This source does not tell us of how frustrated US soldiers murdered civilians, an example of this would have been the My Lai massacre when US troops famously unmercifully searched and destroyed the village with no regard for life. This source does not show any effects of US involvement in Vietnam therefore it would not provide us with any evidence as to why there was an anti-war movement in the USA. Source B shows a photograph of napalm victims, yet to the US and the rest of the world the media war began to indicate the humanitarian crisis in Vietnam.

As the photograph exposes child victims, Americans were horrified and the humanitarian crisis became apparent. However, the US public couldn’t see the difficulties facing the soldiers in Vietnam. The source comments ‘should you kill all or none of them? ‘ this is referring to the guerrillas and civilians, as there was no clear way of distinguishing them. Source B also highlights the media-taking place in Vietnam, some of the worst war images the world had ever seen were being relayed.

The US government was telling its people they were winning the war. Walter Kronkite was seen as ‘the voice of middle America’ and when he famously said, ‘I thought we were winning this war? ‘ on national television, the American public fast lost faith in the cause and began to help anti-war campaigns. The gruesome burns in this photograph also forced US citizens to question whether or not chemical weapons should be used because of the nature of the injuries received also this method was hurting civilians.

This source only shows injuries of napalm victims even though the US military used both agents orange and blue and other methods of decimating villages therefore this source would sensationalise one issue without allowing a rounded view of all of the other chemical warfare issues. Overall, I believe this photograph and other video footage greatly contributed to the anti-war movement in America as they were forced to confront issues instead of blocking them out, it especially contributed to the hippies and students reasons for protesting as they were extremely humanitarian.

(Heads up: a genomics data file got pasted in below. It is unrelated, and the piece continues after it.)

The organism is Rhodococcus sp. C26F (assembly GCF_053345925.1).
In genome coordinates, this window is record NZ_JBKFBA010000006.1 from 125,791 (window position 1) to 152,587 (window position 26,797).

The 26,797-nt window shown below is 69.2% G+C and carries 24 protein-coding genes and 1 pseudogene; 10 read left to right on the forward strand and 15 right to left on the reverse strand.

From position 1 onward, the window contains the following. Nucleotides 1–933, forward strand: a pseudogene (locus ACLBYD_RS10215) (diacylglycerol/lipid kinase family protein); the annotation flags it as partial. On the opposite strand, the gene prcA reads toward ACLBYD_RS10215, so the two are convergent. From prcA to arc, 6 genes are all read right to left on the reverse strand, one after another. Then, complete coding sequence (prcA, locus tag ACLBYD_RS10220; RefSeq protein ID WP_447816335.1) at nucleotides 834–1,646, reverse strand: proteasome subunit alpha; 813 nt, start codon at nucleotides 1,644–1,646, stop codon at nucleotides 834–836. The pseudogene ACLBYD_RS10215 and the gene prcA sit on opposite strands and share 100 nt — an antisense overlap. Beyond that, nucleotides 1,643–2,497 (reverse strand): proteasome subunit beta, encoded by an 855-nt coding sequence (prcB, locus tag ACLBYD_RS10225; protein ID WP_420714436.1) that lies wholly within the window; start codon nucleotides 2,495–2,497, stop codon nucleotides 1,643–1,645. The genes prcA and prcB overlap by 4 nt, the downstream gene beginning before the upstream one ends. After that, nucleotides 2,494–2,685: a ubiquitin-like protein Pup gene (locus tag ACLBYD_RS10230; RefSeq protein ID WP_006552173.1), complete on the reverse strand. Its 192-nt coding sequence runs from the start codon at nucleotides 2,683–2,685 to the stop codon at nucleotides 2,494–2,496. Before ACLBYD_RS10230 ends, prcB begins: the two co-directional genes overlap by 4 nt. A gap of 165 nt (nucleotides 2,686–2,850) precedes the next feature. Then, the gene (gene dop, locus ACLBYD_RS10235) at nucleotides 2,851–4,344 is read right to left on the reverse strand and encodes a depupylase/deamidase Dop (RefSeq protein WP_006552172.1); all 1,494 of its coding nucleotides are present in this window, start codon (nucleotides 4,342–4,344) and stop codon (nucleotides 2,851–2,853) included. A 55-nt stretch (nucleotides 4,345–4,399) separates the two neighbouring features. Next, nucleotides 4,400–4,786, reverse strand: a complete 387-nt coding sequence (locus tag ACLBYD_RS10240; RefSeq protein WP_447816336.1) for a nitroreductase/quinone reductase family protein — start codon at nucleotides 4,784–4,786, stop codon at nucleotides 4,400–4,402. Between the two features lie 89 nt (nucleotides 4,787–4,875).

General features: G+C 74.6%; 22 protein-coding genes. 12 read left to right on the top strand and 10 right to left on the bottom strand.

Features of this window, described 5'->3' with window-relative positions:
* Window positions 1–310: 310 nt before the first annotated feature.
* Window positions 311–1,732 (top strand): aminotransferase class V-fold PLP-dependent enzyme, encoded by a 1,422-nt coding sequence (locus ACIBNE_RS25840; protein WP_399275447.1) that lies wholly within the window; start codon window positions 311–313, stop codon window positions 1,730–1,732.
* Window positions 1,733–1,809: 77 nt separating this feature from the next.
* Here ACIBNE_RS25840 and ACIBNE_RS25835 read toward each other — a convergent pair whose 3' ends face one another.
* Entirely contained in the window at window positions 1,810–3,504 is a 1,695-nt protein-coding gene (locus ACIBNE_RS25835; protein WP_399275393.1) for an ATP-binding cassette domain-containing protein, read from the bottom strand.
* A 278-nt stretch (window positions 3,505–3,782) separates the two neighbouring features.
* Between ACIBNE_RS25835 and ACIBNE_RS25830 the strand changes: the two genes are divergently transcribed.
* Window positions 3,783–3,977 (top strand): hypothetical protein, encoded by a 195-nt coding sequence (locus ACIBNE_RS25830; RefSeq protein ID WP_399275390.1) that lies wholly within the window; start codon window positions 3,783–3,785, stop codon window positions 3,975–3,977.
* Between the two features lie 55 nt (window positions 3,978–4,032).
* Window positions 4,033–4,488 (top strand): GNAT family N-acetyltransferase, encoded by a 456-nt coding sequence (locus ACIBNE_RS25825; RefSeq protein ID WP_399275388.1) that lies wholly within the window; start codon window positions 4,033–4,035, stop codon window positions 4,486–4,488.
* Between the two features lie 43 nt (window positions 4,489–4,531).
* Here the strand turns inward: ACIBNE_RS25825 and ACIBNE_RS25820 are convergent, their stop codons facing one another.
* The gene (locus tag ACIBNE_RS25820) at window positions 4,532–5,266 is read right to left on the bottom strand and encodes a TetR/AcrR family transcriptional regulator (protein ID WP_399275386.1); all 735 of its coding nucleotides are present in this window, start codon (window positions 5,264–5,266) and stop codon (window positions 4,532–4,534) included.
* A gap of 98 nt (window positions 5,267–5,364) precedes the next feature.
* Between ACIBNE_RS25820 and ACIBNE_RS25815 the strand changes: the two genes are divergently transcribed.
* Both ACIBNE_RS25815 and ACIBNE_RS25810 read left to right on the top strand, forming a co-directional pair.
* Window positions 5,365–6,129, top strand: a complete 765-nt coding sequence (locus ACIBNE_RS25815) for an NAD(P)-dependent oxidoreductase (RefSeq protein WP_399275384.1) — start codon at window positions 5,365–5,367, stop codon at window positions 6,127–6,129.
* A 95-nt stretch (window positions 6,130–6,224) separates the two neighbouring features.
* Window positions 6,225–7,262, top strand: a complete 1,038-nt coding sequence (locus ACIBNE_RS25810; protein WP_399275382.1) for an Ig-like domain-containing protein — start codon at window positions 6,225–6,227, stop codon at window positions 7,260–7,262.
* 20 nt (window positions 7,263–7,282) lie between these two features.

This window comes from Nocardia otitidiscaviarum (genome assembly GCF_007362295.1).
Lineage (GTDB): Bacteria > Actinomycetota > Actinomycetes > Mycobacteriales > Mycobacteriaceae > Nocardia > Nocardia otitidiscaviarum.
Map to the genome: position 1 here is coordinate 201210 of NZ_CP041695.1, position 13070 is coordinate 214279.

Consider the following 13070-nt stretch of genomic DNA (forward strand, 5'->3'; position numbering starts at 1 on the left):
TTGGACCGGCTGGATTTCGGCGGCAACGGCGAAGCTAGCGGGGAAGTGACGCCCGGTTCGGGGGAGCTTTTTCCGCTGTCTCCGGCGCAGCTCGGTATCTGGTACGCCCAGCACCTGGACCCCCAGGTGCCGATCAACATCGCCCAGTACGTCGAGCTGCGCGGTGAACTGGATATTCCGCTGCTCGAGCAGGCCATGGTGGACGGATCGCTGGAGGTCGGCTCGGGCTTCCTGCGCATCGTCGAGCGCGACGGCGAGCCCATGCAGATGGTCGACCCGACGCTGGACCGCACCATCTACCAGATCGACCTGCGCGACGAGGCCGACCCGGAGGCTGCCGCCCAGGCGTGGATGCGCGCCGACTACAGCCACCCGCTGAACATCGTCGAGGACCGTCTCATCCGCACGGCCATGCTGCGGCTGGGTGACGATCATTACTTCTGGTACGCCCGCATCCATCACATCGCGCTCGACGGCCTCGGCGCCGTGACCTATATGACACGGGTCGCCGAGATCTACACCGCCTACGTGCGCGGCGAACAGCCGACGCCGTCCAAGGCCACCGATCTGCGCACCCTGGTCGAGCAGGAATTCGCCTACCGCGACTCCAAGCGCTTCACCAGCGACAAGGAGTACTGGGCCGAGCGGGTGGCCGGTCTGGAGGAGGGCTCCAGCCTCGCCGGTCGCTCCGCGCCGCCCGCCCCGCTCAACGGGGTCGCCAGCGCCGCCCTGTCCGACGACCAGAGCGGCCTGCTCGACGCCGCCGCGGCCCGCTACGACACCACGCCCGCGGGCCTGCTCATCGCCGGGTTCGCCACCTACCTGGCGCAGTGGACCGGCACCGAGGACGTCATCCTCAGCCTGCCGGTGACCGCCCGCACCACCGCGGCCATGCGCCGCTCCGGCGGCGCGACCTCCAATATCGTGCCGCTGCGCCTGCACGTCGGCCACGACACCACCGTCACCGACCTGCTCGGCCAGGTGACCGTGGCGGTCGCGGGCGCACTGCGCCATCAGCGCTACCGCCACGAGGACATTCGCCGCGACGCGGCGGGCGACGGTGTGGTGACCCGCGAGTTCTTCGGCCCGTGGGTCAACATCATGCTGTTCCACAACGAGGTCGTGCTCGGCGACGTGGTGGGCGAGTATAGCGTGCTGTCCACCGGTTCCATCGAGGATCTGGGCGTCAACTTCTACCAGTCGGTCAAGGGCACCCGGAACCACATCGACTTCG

Source E talks of the media war in Vietnam, in much the same way as source B it forced America to register the awfulness of the war because of the ‘uninhibited television coverage in every home’ and the fact that ‘blood looks very red on TV’. The author of the source also suggests that America would ‘never be able to fight a war, however just’ as the citizens were blinded by the humanitarian crisis and would forgot the causes for war. As the source was written for an audience of the ‘British armed forces’ it could be argued that the author was more biased to the problems the US faced than the good the war had done.

In conclusion, I do realise these sources are limited in the information they give but they do give some reasons as to why there was an anti-war movement in the US. These sources show that the media was very influential in the Vietnam War however they do not show the audience it most effected which was ‘middle America’ – the voting public. The sources also do not indicate as to why black people protested against the draft or why Vietnam veterans threw their medals on Washington. Therefore I believe these sources provide us with some information but not enough to sufficiently prove why there was an anti-war movement in the US.